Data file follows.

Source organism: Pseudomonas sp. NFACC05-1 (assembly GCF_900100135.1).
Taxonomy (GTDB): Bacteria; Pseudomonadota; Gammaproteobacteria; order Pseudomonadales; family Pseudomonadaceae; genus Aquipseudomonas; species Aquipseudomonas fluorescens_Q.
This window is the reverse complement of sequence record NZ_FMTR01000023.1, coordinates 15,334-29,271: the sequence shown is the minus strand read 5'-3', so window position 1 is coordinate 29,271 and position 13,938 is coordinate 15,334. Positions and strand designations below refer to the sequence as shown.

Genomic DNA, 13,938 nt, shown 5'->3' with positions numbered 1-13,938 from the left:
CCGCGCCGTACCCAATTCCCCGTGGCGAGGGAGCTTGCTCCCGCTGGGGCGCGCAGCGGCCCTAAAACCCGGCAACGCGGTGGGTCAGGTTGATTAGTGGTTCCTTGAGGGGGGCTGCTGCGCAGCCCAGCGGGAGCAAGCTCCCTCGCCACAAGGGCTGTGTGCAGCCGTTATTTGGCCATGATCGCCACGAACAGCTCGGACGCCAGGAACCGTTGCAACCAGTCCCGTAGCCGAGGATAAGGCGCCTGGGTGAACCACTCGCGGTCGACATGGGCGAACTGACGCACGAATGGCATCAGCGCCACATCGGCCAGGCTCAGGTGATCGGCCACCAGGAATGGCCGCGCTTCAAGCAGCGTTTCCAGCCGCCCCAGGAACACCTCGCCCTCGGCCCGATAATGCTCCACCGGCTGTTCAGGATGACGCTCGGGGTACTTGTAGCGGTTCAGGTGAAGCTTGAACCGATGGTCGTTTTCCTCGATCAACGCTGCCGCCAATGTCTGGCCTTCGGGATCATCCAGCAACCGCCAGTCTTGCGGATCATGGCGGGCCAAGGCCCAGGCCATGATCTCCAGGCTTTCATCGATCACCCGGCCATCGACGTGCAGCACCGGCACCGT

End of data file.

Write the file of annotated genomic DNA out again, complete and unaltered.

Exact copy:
Source organism: Pseudomonas sp. NFACC05-1 (assembly GCF_900100135.1).
Taxonomy (GTDB): Bacteria; Pseudomonadota; Gammaproteobacteria; order Pseudomonadales; family Pseudomonadaceae; genus Aquipseudomonas; species Aquipseudomonas fluorescens_Q.
This window is the reverse complement of sequence record NZ_FMTR01000023.1, coordinates 15,334-29,271: the sequence shown is the minus strand read 5'-3', so window position 1 is coordinate 29,271 and position 13,938 is coordinate 15,334. Positions and strand designations below refer to the sequence as shown.

Genomic DNA, 13,938 nt, shown 5'->3' with positions numbered 1-13,938 from the left:
CCGCGCCGTACCCAATTCCCCGTGGCGAGGGAGCTTGCTCCCGCTGGGGCGCGCAGCGGCCCTAAAACCCGGCAACGCGGTGGGTCAGGTTGATTAGTGGTTCCTTGAGGGGGGCTGCTGCGCAGCCCAGCGGGAGCAAGCTCCCTCGCCACAAGGGCTGTGTGCAGCCGTTATTTGGCCATGATCGCCACGAACAGCTCGGACGCCAGGAACCGTTGCAACCAGTCCCGTAGCCGAGGATAAGGCGCCTGGGTGAACCACTCGCGGTCGACATGGGCGAACTGACGCACGAATGGCATCAGCGCCACATCGGCCAGGCTCAGGTGATCGGCCACCAGGAATGGCCGCGCTTCAAGCAGCGTTTCCAGCCGCCCCAGGAACACCTCGCCCTCGGCCCGATAATGCTCCACCGGCTGTTCAGGATGACGCTCGGGGTACTTGTAGCGGTTCAGGTGAAGCTTGAACCGATGGTCGTTTTCCTCGATCAACGCTGCCGCCAATGTCTGGCCTTCGGGATCATCCAGCAACCGCCAGTCTTGCGGATCATGGCGGGCCAAGGCCCAGGCCATGATCTCCAGGCTTTCATCGATCACCCGGCCATCGACGTGCAGCACCGGCACCGT